Sunday, August 9, 2020


Tokyo Tapes - Scorpions (RCA)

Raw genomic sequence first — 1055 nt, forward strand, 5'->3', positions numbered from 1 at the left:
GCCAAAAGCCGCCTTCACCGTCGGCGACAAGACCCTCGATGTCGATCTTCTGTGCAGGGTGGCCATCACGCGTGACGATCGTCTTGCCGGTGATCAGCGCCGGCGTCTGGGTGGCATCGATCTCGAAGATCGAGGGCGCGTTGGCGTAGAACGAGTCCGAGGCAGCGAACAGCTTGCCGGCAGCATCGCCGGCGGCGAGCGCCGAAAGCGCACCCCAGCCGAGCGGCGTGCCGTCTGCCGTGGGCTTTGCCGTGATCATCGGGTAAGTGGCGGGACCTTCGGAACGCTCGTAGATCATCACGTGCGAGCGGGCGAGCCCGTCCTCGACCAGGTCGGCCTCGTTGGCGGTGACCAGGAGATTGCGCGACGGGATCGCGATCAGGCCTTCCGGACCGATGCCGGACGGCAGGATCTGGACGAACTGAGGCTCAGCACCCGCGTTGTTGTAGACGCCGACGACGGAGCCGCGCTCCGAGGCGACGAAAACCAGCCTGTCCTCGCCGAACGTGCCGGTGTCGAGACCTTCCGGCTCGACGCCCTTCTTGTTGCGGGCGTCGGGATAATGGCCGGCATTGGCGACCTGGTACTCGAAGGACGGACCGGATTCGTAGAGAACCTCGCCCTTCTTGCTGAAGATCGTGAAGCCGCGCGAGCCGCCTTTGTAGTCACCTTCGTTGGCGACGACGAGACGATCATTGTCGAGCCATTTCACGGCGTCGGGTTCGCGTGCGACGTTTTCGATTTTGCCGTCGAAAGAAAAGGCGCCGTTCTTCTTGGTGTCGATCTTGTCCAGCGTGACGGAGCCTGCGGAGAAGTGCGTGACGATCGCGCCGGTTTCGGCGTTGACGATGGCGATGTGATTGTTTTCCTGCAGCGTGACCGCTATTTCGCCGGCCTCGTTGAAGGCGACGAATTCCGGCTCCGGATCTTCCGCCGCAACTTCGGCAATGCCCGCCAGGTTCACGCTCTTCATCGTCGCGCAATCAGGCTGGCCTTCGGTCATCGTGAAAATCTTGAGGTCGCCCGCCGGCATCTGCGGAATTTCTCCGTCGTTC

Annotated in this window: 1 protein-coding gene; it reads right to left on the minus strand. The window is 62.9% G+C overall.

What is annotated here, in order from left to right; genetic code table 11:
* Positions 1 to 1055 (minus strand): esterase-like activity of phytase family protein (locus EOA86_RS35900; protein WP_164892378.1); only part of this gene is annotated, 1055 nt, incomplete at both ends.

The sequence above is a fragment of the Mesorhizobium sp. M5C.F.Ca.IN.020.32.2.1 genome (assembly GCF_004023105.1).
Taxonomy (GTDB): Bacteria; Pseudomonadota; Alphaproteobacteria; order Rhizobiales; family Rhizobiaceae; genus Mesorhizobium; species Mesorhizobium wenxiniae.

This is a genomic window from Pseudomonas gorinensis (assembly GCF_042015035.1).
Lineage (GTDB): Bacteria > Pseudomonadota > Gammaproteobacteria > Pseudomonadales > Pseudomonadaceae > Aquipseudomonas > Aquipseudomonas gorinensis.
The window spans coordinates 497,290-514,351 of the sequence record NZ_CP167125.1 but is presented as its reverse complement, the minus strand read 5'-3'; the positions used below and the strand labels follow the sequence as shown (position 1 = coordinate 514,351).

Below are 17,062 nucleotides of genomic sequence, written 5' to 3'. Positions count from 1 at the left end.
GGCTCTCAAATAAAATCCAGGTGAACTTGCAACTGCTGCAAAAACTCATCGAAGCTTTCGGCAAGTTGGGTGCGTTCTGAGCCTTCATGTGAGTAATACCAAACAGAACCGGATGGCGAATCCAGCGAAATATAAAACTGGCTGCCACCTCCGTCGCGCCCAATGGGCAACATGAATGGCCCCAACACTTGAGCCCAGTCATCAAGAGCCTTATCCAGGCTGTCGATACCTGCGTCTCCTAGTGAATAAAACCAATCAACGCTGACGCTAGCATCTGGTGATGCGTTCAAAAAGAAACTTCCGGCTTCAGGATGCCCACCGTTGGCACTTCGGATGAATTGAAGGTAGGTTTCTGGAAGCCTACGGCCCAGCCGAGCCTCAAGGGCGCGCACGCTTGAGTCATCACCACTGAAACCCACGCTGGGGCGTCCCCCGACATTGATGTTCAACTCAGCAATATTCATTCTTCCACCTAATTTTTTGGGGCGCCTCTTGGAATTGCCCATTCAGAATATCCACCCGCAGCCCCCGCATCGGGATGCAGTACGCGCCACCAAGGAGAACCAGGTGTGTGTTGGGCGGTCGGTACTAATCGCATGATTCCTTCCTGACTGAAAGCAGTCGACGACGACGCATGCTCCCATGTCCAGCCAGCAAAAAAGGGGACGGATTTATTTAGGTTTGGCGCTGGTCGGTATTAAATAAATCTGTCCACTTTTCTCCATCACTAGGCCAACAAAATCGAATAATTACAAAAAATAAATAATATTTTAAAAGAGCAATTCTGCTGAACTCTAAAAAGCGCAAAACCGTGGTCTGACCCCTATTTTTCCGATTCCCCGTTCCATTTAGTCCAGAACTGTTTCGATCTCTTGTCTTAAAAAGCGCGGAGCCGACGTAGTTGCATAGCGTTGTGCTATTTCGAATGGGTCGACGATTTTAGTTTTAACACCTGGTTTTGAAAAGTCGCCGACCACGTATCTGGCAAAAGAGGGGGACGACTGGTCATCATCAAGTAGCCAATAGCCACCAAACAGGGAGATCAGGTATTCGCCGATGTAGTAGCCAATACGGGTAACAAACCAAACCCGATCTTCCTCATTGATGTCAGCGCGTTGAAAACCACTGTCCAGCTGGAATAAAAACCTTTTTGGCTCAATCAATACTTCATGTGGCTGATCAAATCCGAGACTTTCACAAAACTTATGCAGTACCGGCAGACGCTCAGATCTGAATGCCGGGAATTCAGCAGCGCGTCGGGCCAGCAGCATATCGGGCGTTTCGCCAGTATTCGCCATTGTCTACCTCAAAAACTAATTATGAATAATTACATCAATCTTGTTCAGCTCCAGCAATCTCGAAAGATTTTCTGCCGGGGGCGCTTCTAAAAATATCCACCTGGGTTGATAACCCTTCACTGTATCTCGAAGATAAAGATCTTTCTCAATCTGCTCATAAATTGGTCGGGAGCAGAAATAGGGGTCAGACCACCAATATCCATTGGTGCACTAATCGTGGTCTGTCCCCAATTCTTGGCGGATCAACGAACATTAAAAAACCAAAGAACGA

Recorded live in Japan and released in 1978, the German Scorpions play their way through four sides of machine-shop heavy metal. The songs are generally undistinguished (this band exhibits little originality in the songwriting department) , the drum work tends to be as rigid as rigor mortis, and the singing, in phonetic English, approximates the sound of a barking dog_ What makes the album a delight, though, is the guitar work of Ulrich Roth. Like Edward Van Halen, Roth's style combines flash (ala Jeff Beck and Johnny Winter), technique (Allan Hold s worth and Harvey Mandel), power (Leslie West a and Hendrix) and taste (Ritchie Blackmore). His solos are swooping, over-powering sorties, with dizzying sonic riffs, fleet-fingered note configurations and screaming obstinate sustains. This leads to a monotonous virtuosity that begs to be paid attention to, though. As  is the case with most fret masters in rock and roll, the harmonic palette is limited compared to the full chromatic smorgasbord classical or jazz formats afford musicians given to playing many notes; after a bit , all those scurrying steeple races up and down the guitar neck resemble inspiration and melodrama less and the mechanical fury of factory machines more. Maybe that’s the point.

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